And Justice For All
And Justice for All (AJFA) is a nonprofit created in 1998 by Utah’s primary providers of civil legal services – Disability Law Center, Legal Aid Society of Salt Lake and Utah Legal Services. Despite having differing missions, these three agencies shared a common vision of creating equal access to our system of justice in Utah.
By joining forces, they provide a stable and consistent source of legal services for those who cannot afford legal representation because of disability, poverty, age, migrant status, or race. They moved into a shared building and have become the place for pro-bono legal services for those most in need. Their work later expanded to include a grants program providing funding for other nonprofit legal assistance agencies in Utah who ensure that every citizen has access to the courts system.
Today, And Justice for All serves those most in need – impoverished citizens, people living with disabilities, military veterans, and victims of domestic abuse. Utah Legal Services is where Jane started her legal career. Jane and Tami’s commitment to legal services for the underserved guides their giving and involvement in AJFA. They are proud to support AJFA’s innovating programs leveraging technology, pro bono attorneys, and increasing organizational capacity growing the number of individuals who receive in-court legal advice and representation, including document clinics and e-learning modules for rural clients, and programs that investigate financial abuse of people with disabilities.
For more information, or to donate to And Justice for All, please visit www.andjusticeforall.org.
Studies consistently show that in contested matters in court, the outcome often turns on whether or not a low income or disadvantaged person has representation. Some findings from studies include:
Domestic Violence. Domestic violence survivors represented by an attorney are 2½ times more likely to be successful in obtaining a protective order than those who do not have a lawyer.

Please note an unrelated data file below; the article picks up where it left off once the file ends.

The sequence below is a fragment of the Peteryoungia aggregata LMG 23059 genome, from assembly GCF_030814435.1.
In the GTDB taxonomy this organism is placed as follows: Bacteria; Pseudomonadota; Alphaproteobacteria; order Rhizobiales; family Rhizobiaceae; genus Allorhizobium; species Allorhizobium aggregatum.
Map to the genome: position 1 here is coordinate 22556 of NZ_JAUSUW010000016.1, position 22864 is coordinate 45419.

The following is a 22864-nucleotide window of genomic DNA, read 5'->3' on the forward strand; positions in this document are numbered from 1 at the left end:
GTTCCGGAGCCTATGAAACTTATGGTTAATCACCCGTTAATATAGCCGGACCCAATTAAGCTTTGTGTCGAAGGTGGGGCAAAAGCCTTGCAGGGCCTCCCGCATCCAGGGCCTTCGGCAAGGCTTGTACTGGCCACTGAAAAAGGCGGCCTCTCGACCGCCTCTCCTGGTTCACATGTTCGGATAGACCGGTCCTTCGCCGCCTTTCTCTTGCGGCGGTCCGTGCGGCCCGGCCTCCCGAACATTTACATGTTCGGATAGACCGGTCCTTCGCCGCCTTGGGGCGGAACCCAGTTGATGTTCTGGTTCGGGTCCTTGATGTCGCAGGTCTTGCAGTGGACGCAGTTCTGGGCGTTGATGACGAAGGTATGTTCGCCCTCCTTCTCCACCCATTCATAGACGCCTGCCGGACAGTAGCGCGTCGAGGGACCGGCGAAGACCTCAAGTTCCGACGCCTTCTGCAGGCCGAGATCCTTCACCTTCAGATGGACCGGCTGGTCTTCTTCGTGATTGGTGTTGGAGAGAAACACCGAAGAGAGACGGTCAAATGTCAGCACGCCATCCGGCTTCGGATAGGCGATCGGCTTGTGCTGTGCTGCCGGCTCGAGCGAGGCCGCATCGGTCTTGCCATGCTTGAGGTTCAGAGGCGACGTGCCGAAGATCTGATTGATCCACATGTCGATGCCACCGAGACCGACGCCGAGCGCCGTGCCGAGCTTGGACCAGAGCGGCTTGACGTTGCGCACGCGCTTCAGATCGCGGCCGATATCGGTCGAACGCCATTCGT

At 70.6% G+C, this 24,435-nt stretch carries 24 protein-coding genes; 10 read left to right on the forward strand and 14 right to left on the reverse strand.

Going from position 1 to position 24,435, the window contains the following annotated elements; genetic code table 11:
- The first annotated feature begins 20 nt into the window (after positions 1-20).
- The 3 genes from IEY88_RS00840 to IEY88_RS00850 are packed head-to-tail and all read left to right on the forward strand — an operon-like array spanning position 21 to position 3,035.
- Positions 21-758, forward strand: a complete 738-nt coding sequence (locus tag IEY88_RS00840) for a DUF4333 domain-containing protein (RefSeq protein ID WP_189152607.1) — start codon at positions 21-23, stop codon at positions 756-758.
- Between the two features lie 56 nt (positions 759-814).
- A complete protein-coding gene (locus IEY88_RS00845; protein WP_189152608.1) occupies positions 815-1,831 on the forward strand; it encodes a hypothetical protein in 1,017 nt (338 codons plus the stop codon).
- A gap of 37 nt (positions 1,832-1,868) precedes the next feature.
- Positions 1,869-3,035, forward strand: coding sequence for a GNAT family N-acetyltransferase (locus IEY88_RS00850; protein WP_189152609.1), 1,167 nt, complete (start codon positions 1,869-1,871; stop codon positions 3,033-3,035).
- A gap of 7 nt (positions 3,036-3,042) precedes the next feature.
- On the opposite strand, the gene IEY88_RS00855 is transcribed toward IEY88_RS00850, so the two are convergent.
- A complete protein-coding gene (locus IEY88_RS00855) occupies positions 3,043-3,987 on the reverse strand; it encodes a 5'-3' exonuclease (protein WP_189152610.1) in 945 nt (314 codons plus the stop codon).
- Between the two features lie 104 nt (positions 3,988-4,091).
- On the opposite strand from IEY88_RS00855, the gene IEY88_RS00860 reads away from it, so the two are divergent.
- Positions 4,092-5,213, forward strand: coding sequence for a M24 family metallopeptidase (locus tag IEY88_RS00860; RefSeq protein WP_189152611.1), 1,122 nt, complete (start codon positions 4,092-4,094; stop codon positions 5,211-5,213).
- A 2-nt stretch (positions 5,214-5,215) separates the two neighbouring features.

Eviction. Tenants represented by a lawyer were six times more likely than unrepresented ones to win in court. Generally, almost 90% of landlords are represented by a lawyer, while less than 10% of tenants have representation.
Debt Collection. A defendant with a lawyer was four times more likely to prevail in a debt collection case than a defendant who was unrepresented. Represented defendants secured a settlement in nearly 25% of the cases, compared to 6.4% for unrepresented defendants.
Special Education. In special education due process hearings, without a lawyer, the parent and child won only 20% of the time. With representation, that number rose to 50%.
DLC Keeps Joan in Her Home
Joan is disabled and relies on her son to help her with daily activities such as dressing, bathing, and cleaning. A few days before Christmas, her landlord attempted to evict her, saying her son was an "unauthorized guest," and refused The Disability Law Center's request for reasonable accommodation.
The DLC successfully defended the client from eviction in state court, then pursued a fair housing claim with the United States Department of Housing and Urban Development. After a two-year investigation, the DLC entered into a favorable settlement agreement on behalf of Joan. Under the terms of the agreement, the landlord agreed to pay Joan and her son damages, change the apartment building's "reasonable accommodation" policy, and undertake significant retrofitting of the building to encourage accessibility.